By Hiro Aida

These remarks were delivered on April 19, 2024, at an event hosted by the Japanese Consulate in Miami and the Russell Kirk Center at the 60th Anniversary of The Philadelphia Society in Tampa, Florida.

“How kind of you to send me a copy of Ugetsu Monogatari (Tales of Moonlight and Rain)’s uncanny tales! I mean to read them during a trip to Detroit a few days from now.” 

This is the writing of one of the few letters I exchanged with Russell Kirk (1918-94) in his last years. Kirk, whose magnum opus The Conservative Mind (1953) was introduced to Japan in my translation (2018), was one of the leading conservative thinkers in the United States. 

In the summer of 1991, my family and I visited Annette and Russell Kirk for several days in Kirk’s ancestral village of Mecosta, Michigan. We were on our way back from Washington, D.C., to Tokyo after our three-year stay. I received the first letter dated December 28, 1991, in Japan after New Year’s Day of the next year. 

Even after his passing, I visited the late Kirk’s residence in Mecosta (Piety Hill) three or four times, including in October 2019, just before the COVID-19 pandemic, and stayed in touch with the bereaved family. However, I have only spent several days in the summer of 1991 talking with Kirk himself. Looking back, those were the most fruitful days in my life. As my family drove away from our stay that summer, we noticed that Kirk (then 72 years old) was still waving to us, his steps somewhat uncertain, and my wife murmured, “Feels like we may never see each other again.” It turned out to be true. Kirk passed away in April 1994 at the age of 75.

The quoted letter is included in Kirk’s collection of letters, Imaginative Conservatism. The book was published by the University Press of Kentucky in 2018. The letter was included alongside letters to T. S. Eliot, a poet and close friend of Kirk’s, and other great names, probably because the editor judged it to be typical of Kirk. Certainly, there are several important points in the letter which I would like to trace here.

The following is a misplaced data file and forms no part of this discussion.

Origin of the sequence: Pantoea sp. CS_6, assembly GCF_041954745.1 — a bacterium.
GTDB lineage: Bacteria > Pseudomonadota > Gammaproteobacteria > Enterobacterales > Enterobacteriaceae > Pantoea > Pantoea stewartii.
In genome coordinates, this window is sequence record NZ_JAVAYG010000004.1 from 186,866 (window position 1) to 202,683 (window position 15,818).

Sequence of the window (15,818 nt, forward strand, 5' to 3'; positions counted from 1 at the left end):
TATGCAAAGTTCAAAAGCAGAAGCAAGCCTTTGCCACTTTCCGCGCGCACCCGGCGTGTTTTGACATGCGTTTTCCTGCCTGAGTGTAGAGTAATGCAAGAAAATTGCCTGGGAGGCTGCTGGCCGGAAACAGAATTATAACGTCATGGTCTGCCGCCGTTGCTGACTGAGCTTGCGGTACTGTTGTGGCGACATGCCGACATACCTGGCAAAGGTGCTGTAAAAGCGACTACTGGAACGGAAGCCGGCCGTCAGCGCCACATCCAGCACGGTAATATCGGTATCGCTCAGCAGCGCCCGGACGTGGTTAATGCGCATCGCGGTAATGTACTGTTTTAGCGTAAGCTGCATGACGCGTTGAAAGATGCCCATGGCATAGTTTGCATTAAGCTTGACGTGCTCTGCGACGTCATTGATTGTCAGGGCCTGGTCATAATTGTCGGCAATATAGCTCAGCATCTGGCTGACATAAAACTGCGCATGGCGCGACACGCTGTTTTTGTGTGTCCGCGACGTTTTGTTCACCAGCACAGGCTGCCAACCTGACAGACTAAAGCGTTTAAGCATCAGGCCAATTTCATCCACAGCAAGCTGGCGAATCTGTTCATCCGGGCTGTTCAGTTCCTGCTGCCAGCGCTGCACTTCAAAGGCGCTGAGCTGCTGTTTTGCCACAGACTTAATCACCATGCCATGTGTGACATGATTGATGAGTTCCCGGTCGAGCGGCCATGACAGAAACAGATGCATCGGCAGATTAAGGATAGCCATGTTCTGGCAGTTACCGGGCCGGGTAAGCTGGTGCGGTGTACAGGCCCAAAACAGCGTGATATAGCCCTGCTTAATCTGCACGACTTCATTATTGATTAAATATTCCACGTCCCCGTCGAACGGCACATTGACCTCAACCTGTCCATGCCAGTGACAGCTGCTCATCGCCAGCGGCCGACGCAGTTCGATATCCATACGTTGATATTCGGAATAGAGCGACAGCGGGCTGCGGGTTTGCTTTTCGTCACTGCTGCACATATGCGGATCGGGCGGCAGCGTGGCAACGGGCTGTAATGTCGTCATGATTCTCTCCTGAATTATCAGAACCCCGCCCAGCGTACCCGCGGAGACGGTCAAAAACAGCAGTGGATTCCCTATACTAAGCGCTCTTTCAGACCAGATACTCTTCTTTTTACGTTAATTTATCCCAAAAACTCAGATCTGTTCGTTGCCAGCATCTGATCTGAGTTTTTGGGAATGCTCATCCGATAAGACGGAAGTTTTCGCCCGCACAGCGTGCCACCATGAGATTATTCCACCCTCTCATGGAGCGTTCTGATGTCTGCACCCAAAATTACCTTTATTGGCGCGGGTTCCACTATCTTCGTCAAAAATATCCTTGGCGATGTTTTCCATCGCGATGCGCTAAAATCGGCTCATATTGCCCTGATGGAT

At the time of writing this letter, Kirk had not finished reading the English translation of Tales of Moonlight and Rain, but he was curious to read through the pages. Though he had never visited Japan, Kirk had a unique insight into the country.

His letter continues:

I have been fighting my way so far through the introduction by the American editor, which is somewhat verbose and overly studded with footnotes, after the pedantic fashion of American graduate schools. But I can see that the tales themselves will compensate and more than compensate for the editor’s pedantry.

Already on the page, I could see signs of his attraction to Akinari Ueda’s masterpiece (1776). I regret that I missed the opportunity to ask him what he thought of the book after he finished reading it. This was due to my need to understand Kirk’s relationship with the uncanny stories. Kirk’s conservatism and the world of the mysterious stories are deeply connected. When I visited Kirk in the summer of 1991, I saw it only in a superficial way, and it was not until much later that I began to understand its meaning. It is the mystery that supports conservatism. Mystery can sometimes take the form of the uncanny. In what follows, I would like to consider the form of the spirit of Kirk, who was born in the Midwest and spent his whole life there, and its meaning in the unknown context of his insightful understanding of Japan, which he had never visited.

Fireside Chat with Kirk

My family wasn’t the only one during our stay at the Kirk residence that summer. A university professor and his spouse from New York occupied the small house next door. Additionally, two Southern students who had come to study stayed at the Kirk’s library, just a few-minute stroll away. Including our elementary and junior high school daughters and occasionally accompanied by the nearby Kirk family’s daughter and her husband, about ten of us gathered every evening in the expansive dining room, which could accommodate more than twenty people.

After dinner, we would adjourn to the living room for conversations. I often found myself captivated by Kirk’s narratives by the fireside. During these discussions, perhaps due to my Japanese background, I was surprised to hear Kirk mention Lafcadio Hearn (Koizumi Yakumo). I had assumed that Hearn would be a forgotten figure in the U.S., but he held significance for this thinker in the secluded Midwestern community.